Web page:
Major pharmaceutical companies ended the week in green even as Medicare unveiled the first ten drugs targeted for the initial round of pricing negotiations on Tuesday, a move that could weaken their long-held bargaining power in the federal health insurance program.
Blockbuster therapies from Bristol Myers (NYSE:BMY), Pfizer (NYSE:PFE), Eli Lilly (LLY), AbbVie (NYSE:ABBV), Johnson & Johnson (NYSE:JNJ), Bayer (OTCPK:BAYZF), AstraZeneca (AZN), Novartis (NVS), Merck (MRK), Amgen (AMGN), and Novo Nordisk (NVO) were part of the list.
However, VanEck Pharmaceutical ETF (PPH), which represents many of the targeted drugmakers, remained flat with a slight gain for the week as investors shrugged off a significant industry impact from upcoming negotiations, a provision introduced with last year’s Inflation Reduction Act (IRA).
According to the Biden administration, the drugs in the list, used to treat multiple conditions ranging from heart diseases to cancer, accounted for $50.5B, or about 20%, of total Medicare Part D spending for the 12 months ending May 31, 2023.
UBS analysts led by Colin Bristow argued that most of the drugs Medicare targeted were in line with their expectations and those of Wall Street. While the announcement marked a pivotal moment in implementing the IRA, “the potential impact of IRA is still being analyzed by companies/ investors,” the team added.
However, the drug industry trade group Pharmaceutical Research and Manufacturers of America (PhRMA) criticized the move, which leads to revised drug prices for the Medicare Part D program in 2026.
“Today’s announcement is the result of a rushed process focused on short-term political gain rather than what is best for patients,” PhRMA said after CMS publicized the list.
“Many of the medicines selected for price setting already have significant rebates and discounts due to the robust private market negotiation that occurs in the Part D program today.” PhRMA and companies such as Merck (MRK) and Bristol Myers (BMY) have already brought legal challenges to the program.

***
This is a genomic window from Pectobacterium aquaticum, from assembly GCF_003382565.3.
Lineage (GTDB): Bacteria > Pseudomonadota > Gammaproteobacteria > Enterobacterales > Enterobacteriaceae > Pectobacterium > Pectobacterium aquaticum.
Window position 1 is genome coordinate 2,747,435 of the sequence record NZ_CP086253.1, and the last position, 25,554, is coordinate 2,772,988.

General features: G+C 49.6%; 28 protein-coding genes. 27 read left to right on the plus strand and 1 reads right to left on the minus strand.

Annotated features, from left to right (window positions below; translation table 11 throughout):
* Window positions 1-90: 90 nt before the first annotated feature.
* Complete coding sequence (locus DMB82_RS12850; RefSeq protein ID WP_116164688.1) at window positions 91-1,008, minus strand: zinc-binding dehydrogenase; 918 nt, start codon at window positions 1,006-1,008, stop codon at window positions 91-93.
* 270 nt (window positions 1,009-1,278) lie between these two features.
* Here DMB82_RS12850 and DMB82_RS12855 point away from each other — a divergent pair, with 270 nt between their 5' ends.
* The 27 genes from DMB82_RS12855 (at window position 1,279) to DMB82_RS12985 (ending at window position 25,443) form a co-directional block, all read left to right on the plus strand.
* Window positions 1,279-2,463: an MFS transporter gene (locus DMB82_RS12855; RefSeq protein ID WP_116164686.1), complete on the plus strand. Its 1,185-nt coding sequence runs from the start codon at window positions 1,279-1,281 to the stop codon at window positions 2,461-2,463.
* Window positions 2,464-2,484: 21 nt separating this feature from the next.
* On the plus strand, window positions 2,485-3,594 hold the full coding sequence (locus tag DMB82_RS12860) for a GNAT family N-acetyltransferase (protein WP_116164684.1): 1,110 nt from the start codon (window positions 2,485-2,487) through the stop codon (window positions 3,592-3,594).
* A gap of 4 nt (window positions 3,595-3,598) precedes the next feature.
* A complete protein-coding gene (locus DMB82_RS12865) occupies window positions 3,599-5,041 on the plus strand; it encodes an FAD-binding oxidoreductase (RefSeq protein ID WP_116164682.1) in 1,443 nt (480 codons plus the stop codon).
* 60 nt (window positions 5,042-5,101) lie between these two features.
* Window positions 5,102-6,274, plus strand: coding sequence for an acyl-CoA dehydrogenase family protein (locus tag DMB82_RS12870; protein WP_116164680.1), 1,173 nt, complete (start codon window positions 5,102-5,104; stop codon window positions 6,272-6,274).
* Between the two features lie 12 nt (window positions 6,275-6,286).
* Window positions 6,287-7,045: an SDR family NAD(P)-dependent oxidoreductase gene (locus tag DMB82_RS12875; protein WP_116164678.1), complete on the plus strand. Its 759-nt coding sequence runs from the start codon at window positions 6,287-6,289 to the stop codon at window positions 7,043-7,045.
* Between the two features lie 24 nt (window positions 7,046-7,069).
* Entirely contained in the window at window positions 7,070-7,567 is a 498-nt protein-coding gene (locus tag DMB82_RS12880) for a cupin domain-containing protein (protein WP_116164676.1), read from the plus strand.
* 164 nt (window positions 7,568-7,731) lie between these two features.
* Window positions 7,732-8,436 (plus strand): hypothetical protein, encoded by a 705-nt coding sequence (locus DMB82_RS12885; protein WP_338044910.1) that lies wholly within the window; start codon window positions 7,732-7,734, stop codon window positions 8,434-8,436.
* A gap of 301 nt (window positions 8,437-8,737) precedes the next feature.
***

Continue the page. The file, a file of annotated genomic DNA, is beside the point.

“The cancer moonshot will not succeed if this administration continues to dismantle the innovation rocket we need to get there,” the organization added, referring to a cancer-fighting initiative President Biden announced in 2022.
BTIG analyst Justin Zelin agreed. However, despite concerns about IRA’s impact on biopharma innovation, Zelin sees no major industry headwind because some of the drugs selected for negotiations are nearing their loss of exclusivity (LOE) dates.
“We view the initial drugs selected as less of a headwind to the industry as may have been feared, or anticipated, as the impact to tail revenues for drugs with only a few years of exclusivity may be minimal,” Zelin added.
According to him, JNJ, which has the highest exposure to pricing negotiations with three drugs on the list, will have minimal impact as its targeted products, which indicate an average age of 14 years, are nearing the end of LOEs.
With Medicare prepared to adjust the prices based on generic or biosimilar entry in the U.S., Leerink Partners also shrugged off concerns, arguing that negotiated prices will only be valid for a year before Medicare unveils a new list for 2027.
JPMorgan’s Chris Schott added that even other targeted drugs were not critical for the companies’ financial performance.
Schott does not expect the update to have a “meaningful impact” on the firm’s estimates, as those drugs make up a rather small contribution to the companies’ earnings per share (EPS) and revenue.
Meanwhile, Goldman Sachs argued that the persisting uncertainty related to pricing negotiations was a reason for the muted stock reaction. The firm notes that Medicare’s initial offer of maximum fair prices, expected to be announced by February, will be the more impactful event to watch.